by Julia Kolchinsky Dasbach

(After Steven Lee Myers and Alison Smale’s March 2014 The New York Times Article, “Russian Troops Mass at Border with Ukraine”)

Only use familiar turns 
of phrase: the crisis 
between the Kremlin and the West. 
Use quantitative words—excessive,
full-scale, massive, mass—an urgency, 
that like a horse or dog, you’ll tame. 
Use metaphors of temperature
erupting, heat, a flash point
simple hots, like oil or flame,
to echo a cold that never ended. 
Build potential gravity like an asteroid’s
pull towards what will burn it 
down to dust, the threat of 
a deep rupture – impervious  
to anger and to breach
And then discuss the territorial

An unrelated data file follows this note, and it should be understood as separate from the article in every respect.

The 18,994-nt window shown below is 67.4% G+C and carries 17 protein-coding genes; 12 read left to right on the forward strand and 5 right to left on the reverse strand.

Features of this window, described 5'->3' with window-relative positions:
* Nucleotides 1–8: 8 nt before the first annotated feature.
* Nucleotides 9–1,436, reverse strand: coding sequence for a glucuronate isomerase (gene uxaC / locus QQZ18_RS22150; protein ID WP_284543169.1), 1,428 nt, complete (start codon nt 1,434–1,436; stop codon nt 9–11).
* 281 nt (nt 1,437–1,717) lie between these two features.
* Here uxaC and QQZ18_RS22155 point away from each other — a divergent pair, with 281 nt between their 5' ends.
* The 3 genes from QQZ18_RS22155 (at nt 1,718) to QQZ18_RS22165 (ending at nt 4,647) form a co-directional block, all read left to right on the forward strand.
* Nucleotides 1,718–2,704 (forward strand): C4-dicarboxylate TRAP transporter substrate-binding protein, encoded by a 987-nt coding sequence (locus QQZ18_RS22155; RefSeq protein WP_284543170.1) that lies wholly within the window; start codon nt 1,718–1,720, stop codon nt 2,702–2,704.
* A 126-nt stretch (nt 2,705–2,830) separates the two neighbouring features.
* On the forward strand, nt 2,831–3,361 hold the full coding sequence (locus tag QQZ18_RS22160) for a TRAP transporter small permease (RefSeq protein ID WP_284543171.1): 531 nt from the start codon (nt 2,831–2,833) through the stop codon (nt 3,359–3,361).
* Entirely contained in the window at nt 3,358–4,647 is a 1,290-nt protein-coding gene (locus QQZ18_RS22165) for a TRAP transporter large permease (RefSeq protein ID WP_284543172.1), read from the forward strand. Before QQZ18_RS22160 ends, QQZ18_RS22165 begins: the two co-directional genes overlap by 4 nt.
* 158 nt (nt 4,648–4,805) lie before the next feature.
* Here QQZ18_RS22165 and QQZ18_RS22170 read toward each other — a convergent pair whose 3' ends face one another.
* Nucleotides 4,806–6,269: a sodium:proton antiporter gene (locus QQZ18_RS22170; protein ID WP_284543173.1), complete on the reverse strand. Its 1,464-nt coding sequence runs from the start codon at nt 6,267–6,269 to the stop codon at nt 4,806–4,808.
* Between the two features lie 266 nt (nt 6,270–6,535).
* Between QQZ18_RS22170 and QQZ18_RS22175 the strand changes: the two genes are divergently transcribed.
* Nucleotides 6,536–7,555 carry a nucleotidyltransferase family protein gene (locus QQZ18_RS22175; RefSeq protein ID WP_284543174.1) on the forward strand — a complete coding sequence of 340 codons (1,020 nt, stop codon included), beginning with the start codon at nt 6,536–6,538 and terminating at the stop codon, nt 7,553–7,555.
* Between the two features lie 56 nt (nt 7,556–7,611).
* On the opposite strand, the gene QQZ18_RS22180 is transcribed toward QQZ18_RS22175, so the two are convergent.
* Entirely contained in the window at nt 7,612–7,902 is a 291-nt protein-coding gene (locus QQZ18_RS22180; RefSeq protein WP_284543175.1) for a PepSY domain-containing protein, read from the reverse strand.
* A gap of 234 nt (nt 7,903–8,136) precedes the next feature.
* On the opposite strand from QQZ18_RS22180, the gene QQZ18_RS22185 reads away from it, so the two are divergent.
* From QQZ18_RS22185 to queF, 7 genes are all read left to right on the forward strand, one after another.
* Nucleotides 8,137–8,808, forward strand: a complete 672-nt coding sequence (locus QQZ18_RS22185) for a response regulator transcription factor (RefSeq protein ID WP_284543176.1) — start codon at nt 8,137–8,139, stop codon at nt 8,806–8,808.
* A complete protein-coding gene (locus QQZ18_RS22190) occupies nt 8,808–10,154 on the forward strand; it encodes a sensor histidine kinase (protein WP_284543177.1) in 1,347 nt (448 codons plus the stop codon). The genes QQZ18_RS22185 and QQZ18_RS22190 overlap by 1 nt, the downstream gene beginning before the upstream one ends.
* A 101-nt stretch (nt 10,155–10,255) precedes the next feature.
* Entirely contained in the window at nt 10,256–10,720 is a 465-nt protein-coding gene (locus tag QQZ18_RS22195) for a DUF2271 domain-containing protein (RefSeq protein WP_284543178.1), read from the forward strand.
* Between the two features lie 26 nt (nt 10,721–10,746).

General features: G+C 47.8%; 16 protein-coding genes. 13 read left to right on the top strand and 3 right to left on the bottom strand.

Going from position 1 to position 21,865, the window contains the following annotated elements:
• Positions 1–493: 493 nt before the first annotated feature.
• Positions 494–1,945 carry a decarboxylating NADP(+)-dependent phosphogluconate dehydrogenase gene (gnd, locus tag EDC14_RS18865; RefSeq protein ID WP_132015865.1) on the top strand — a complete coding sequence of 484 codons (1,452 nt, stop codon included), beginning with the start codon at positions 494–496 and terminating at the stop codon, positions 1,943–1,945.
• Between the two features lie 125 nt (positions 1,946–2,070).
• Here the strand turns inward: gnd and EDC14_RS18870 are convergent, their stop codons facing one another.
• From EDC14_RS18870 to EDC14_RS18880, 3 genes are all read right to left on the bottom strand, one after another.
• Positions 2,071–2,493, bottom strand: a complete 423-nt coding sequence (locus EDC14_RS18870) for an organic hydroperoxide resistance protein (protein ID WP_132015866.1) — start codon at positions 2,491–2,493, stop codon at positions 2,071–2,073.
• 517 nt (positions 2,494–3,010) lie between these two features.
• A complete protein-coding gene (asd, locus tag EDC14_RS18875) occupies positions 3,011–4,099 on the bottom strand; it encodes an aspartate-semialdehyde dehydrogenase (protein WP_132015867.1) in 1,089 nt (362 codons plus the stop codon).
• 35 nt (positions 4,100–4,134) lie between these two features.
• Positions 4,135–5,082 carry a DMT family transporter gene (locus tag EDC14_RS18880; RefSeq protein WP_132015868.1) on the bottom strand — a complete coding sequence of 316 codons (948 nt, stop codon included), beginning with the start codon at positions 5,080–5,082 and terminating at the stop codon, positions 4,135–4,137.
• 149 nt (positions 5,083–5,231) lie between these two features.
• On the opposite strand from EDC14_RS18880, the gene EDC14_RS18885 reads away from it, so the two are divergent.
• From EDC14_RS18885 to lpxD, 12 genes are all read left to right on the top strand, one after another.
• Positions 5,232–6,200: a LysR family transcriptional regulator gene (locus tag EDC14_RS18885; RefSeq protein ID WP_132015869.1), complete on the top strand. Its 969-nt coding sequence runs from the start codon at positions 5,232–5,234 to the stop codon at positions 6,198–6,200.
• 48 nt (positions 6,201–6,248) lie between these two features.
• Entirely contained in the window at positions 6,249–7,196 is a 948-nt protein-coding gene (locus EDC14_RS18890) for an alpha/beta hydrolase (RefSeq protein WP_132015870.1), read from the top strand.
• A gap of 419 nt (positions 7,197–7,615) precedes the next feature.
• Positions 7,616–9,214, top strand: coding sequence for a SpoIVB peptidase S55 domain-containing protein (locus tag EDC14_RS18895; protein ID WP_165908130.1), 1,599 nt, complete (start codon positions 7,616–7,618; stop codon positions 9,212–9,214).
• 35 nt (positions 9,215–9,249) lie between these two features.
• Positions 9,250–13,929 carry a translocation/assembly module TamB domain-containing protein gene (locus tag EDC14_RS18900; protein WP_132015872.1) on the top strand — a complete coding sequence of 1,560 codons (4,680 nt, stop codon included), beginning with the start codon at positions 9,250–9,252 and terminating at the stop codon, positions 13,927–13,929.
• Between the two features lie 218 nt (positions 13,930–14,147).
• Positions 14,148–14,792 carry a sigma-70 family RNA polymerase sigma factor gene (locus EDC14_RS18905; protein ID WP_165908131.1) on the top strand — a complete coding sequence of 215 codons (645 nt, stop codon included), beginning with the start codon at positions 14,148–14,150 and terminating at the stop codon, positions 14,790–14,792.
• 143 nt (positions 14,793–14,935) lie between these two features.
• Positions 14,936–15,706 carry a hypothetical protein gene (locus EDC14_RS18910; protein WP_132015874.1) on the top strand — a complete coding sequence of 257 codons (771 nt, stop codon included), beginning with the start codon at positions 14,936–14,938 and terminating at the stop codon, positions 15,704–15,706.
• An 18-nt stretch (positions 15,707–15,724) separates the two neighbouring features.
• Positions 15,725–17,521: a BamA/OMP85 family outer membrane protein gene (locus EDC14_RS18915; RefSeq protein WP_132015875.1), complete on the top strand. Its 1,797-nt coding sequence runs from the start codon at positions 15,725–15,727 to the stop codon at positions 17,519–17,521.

integrity of this. Interrogate 
and pin its body: logical
male nation or hysteria-filled 
female boarder. Pin, restrain this
—immutable—then strip it down
to claim you understand 
the workings of the land, the place
where river-bones meet 
coal-soil skin. Call it 
for Ukraine and pretend
omission lacks intent. The article
not present in the Slavic 
will go unnoticed, but when
it rises—as all silence must—
and cracks the Dnepr river’s ice,
its howl will wedge between 
the blend of air and water:
a heap of fur and frozen blood-bones, 
resurfacing, like a litter of kittens 
drowned that summer. 

Originally published in Crab Orchard Review (Volume 20, Number 2, Summer/Fall 2015).